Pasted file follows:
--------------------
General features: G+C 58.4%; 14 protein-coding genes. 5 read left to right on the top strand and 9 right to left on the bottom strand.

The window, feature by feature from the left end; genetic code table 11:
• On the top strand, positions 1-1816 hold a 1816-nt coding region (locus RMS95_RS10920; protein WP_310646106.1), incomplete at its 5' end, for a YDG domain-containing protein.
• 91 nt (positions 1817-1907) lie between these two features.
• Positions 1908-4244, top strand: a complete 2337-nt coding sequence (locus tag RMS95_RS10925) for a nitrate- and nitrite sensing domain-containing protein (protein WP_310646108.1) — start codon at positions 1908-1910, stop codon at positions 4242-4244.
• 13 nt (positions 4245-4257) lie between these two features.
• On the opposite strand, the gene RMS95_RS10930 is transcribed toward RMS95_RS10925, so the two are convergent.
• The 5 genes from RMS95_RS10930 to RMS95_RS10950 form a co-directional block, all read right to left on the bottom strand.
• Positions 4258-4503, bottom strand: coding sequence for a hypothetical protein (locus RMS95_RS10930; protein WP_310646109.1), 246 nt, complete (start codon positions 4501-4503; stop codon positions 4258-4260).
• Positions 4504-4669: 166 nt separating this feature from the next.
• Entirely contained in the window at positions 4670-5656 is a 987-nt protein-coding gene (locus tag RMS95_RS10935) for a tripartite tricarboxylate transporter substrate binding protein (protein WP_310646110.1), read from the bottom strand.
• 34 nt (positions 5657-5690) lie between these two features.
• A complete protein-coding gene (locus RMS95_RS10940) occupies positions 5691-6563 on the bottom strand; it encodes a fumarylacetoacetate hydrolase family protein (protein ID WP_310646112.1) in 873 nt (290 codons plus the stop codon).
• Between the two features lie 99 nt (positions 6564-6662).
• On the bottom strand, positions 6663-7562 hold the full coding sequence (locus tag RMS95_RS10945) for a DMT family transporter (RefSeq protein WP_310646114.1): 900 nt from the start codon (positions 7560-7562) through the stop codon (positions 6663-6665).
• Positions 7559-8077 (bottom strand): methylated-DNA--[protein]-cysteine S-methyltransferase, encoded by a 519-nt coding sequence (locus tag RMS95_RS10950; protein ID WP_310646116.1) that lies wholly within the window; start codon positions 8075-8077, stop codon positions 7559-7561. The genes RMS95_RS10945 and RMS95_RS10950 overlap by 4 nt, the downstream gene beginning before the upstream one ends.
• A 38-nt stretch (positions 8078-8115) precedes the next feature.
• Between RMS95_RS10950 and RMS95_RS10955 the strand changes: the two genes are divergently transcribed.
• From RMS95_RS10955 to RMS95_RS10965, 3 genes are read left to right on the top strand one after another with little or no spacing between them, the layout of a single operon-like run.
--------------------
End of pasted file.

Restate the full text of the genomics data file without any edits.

General features: G+C 58.4%; 14 protein-coding genes. 5 read left to right on the top strand and 9 right to left on the bottom strand.

The window, feature by feature from the left end; genetic code table 11:
• On the top strand, positions 1-1816 hold a 1816-nt coding region (locus RMS95_RS10920; protein WP_310646106.1), incomplete at its 5' end, for a YDG domain-containing protein.
• 91 nt (positions 1817-1907) lie between these two features.
• Positions 1908-4244, top strand: a complete 2337-nt coding sequence (locus tag RMS95_RS10925) for a nitrate- and nitrite sensing domain-containing protein (protein WP_310646108.1) — start codon at positions 1908-1910, stop codon at positions 4242-4244.
• 13 nt (positions 4245-4257) lie between these two features.
• On the opposite strand, the gene RMS95_RS10930 is transcribed toward RMS95_RS10925, so the two are convergent.
• The 5 genes from RMS95_RS10930 to RMS95_RS10950 form a co-directional block, all read right to left on the bottom strand.
• Positions 4258-4503, bottom strand: coding sequence for a hypothetical protein (locus RMS95_RS10930; protein WP_310646109.1), 246 nt, complete (start codon positions 4501-4503; stop codon positions 4258-4260).
• Positions 4504-4669: 166 nt separating this feature from the next.
• Entirely contained in the window at positions 4670-5656 is a 987-nt protein-coding gene (locus tag RMS95_RS10935) for a tripartite tricarboxylate transporter substrate binding protein (protein WP_310646110.1), read from the bottom strand.
• 34 nt (positions 5657-5690) lie between these two features.
• A complete protein-coding gene (locus RMS95_RS10940) occupies positions 5691-6563 on the bottom strand; it encodes a fumarylacetoacetate hydrolase family protein (protein ID WP_310646112.1) in 873 nt (290 codons plus the stop codon).
• Between the two features lie 99 nt (positions 6564-6662).
• On the bottom strand, positions 6663-7562 hold the full coding sequence (locus tag RMS95_RS10945) for a DMT family transporter (RefSeq protein WP_310646114.1): 900 nt from the start codon (positions 7560-7562) through the stop codon (positions 6663-6665).
• Positions 7559-8077 (bottom strand): methylated-DNA--[protein]-cysteine S-methyltransferase, encoded by a 519-nt coding sequence (locus tag RMS95_RS10950; protein ID WP_310646116.1) that lies wholly within the window; start codon positions 8075-8077, stop codon positions 7559-7561. The genes RMS95_RS10945 and RMS95_RS10950 overlap by 4 nt, the downstream gene beginning before the upstream one ends.
• A 38-nt stretch (positions 8078-8115) precedes the next feature.
• Between RMS95_RS10950 and RMS95_RS10955 the strand changes: the two genes are divergently transcribed.
• From RMS95_RS10955 to RMS95_RS10965, 3 genes are read left to right on the top strand one after another with little or no spacing between them, the layout of a single operon-like run.